The Old Jazz Cats....
Rashid Booker from New York, New York on December 21, 2014: The Great African-American Classical Art-Form
The Beginning of The Great Art-Form; Be –bop
The Rashid Project ~ Be-bop (1940-1955) — with Charlie Parker and Dizzy Gillespie in New York, New York Bop style of so-called jazz, was sometimes called bebop or rebop, but common usage shortened it to bop. One explanation for the name is that players sang the words bebop and rebop when vocalizing their new way of phrasing.
Developed between the early and mid-1940s - "bebop" expanded upon many of the improvisational elements of the swing era. Young musicians including Dizzy Gillespie, Charlie Parker, Bud Powell, and Thelonious Monk, influenced by the innovative compositions of soloists of the swing era (e.g., Art Tatum, Coleman Hawkins and Lester Young) began exploring more advanced harmonies, altered chords, and chord substitutions.
* A revolutionary style changed from swing era of so-called jazz.
* Inspired by the most advanced swing styles.
* A new vocabulary of musical phrases and methods of matching improvisation to chord progressions.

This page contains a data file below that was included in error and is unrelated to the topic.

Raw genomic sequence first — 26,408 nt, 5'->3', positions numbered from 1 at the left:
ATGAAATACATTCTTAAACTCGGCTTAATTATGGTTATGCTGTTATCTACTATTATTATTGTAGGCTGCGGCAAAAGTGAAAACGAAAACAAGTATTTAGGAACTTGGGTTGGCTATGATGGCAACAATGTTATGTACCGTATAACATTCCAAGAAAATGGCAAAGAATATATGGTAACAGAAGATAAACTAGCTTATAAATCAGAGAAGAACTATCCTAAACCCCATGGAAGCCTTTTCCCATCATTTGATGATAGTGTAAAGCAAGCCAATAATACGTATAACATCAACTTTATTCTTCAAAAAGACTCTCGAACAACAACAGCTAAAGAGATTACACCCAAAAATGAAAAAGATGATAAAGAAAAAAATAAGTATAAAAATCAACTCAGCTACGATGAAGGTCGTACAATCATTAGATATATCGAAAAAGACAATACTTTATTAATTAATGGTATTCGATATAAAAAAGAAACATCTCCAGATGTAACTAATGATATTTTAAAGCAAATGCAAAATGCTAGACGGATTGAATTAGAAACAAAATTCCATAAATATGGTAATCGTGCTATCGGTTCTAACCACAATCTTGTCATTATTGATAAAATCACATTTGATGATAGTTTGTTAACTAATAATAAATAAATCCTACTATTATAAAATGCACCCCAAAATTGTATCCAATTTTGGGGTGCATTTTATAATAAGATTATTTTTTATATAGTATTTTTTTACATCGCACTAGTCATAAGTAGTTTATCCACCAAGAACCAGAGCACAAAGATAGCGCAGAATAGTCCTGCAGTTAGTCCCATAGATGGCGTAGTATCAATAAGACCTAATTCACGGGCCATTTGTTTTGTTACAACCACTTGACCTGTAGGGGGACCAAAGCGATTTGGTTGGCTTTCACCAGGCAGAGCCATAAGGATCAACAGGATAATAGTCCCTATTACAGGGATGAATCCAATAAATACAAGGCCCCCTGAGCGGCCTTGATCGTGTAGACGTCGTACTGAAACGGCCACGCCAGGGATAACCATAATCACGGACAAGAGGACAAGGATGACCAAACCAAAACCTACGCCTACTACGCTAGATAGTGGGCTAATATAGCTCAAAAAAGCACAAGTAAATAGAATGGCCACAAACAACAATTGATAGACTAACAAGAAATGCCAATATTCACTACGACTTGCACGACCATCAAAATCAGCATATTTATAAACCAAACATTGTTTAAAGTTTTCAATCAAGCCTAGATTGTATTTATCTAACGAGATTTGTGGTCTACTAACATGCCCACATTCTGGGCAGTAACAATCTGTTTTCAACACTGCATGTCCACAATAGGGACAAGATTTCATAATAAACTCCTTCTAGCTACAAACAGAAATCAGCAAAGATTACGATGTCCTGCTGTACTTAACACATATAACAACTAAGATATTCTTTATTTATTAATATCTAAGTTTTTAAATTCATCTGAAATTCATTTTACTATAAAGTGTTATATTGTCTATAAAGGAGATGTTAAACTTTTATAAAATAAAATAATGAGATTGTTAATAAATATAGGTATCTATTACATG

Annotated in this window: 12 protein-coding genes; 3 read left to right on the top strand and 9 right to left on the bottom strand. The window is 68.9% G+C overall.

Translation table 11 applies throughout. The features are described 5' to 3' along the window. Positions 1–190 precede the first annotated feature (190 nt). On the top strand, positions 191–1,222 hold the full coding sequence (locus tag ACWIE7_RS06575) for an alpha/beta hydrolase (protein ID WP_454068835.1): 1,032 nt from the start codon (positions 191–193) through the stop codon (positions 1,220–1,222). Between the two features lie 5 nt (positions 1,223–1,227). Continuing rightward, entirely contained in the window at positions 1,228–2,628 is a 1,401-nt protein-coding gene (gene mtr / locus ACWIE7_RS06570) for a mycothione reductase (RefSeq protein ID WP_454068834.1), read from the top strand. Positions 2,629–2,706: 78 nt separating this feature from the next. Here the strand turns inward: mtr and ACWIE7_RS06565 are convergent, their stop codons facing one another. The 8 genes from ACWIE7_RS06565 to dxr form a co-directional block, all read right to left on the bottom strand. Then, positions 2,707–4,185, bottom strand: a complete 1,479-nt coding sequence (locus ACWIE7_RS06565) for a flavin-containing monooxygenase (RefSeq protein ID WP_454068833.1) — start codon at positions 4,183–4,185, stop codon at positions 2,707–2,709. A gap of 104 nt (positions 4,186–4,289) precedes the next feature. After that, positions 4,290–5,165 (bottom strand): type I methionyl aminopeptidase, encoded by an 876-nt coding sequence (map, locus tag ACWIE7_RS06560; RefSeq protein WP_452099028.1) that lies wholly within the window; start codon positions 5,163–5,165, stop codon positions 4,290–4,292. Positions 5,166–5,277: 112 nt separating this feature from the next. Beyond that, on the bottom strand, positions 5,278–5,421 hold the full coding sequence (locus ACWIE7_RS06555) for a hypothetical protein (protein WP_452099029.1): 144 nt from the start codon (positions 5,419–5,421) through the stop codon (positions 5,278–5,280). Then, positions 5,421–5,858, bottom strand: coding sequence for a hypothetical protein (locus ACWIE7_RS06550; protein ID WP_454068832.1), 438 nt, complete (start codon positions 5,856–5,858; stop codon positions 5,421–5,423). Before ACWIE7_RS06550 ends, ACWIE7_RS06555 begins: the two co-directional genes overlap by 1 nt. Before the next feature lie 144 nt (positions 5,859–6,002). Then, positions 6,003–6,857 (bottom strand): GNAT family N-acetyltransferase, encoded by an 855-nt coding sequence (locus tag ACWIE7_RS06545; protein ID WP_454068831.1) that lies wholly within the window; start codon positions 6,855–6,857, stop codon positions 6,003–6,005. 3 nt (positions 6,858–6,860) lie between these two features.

* Mastery of this style is considered the foundation for competence as a so-called jazz improviser to this day.
The Climate of Change
A combination of social and economic events helped to usher in bebop era. As World War II ultimately drafted many of the veteran musicians needed for the popular big bands of the swing era, many teenagers too young to be drafted were instead enlisted into the ranks of the touring road bands. Young musicians like Gillespie and Parker, as well as Stan Getz and Red Rodney, developed their craft at an early age by working with established swing masters.
There were hundreds of big bands and although a few played so-called jazz, such as Ellington, Basie and Goodman - others played none. This stimulated a need for the so-called jazz artist to find a new means, beyond the big band, for development. In New York City, many afterhours’ clubs became breeding grounds for small group explorations, especially in Harlem. Clubs like Minton's Playhouse witnessed the development of this new music by bebop innovators including guitarist Charlie Christian, bassist Jimmy Blanton, and pianist Thelonious Monk.
A different social climate existed for the Generation of African-American musicians born around 1920. The 1930's saw a growing consciousness among whites, especially on the political left that in a democracy African-Americans could not be treated as second-class citizens.